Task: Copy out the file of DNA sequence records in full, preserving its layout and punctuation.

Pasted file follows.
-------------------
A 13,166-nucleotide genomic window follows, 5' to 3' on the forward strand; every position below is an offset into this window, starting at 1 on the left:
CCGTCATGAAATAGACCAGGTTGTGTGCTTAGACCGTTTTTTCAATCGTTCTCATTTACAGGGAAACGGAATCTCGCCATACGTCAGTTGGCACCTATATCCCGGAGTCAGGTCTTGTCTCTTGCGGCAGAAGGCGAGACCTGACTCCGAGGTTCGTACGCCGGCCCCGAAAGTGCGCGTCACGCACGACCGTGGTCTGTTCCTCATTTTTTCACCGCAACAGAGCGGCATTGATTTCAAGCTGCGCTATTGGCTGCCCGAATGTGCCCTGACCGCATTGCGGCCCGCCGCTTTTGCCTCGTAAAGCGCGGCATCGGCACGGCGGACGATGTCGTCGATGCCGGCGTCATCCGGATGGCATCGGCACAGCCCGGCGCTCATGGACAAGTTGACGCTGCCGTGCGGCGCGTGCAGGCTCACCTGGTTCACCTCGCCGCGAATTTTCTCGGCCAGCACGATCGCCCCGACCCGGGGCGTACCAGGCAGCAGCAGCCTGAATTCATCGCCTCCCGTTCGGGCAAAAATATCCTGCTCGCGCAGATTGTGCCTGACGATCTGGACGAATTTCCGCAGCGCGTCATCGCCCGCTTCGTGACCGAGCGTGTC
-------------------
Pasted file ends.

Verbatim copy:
A 13,166-nucleotide genomic window follows, 5' to 3' on the forward strand; every position below is an offset into this window, starting at 1 on the left:
CCGTCATGAAATAGACCAGGTTGTGTGCTTAGACCGTTTTTTCAATCGTTCTCATTTACAGGGAAACGGAATCTCGCCATACGTCAGTTGGCACCTATATCCCGGAGTCAGGTCTTGTCTCTTGCGGCAGAAGGCGAGACCTGACTCCGAGGTTCGTACGCCGGCCCCGAAAGTGCGCGTCACGCACGACCGTGGTCTGTTCCTCATTTTTTCACCGCAACAGAGCGGCATTGATTTCAAGCTGCGCTATTGGCTGCCCGAATGTGCCCTGACCGCATTGCGGCCCGCCGCTTTTGCCTCGTAAAGCGCGGCATCGGCACGGCGGACGATGTCGTCGATGCCGGCGTCATCCGGATGGCATCGGCACAGCCCGGCGCTCATGGACAAGTTGACGCTGCCGTGCGGCGCGTGCAGGCTCACCTGGTTCACCTCGCCGCGAATTTTCTCGGCCAGCACGATCGCCCCGACCCGGGGCGTACCAGGCAGCAGCAGCCTGAATTCATCGCCTCCCGTTCGGGCAAAAATATCCTGCTCGCGCAGATTGTGCCTGACGATCTGGACGAATTTCCGCAGCGCGTCATCGCCCGCTTCGTGACCGAGCGTGTC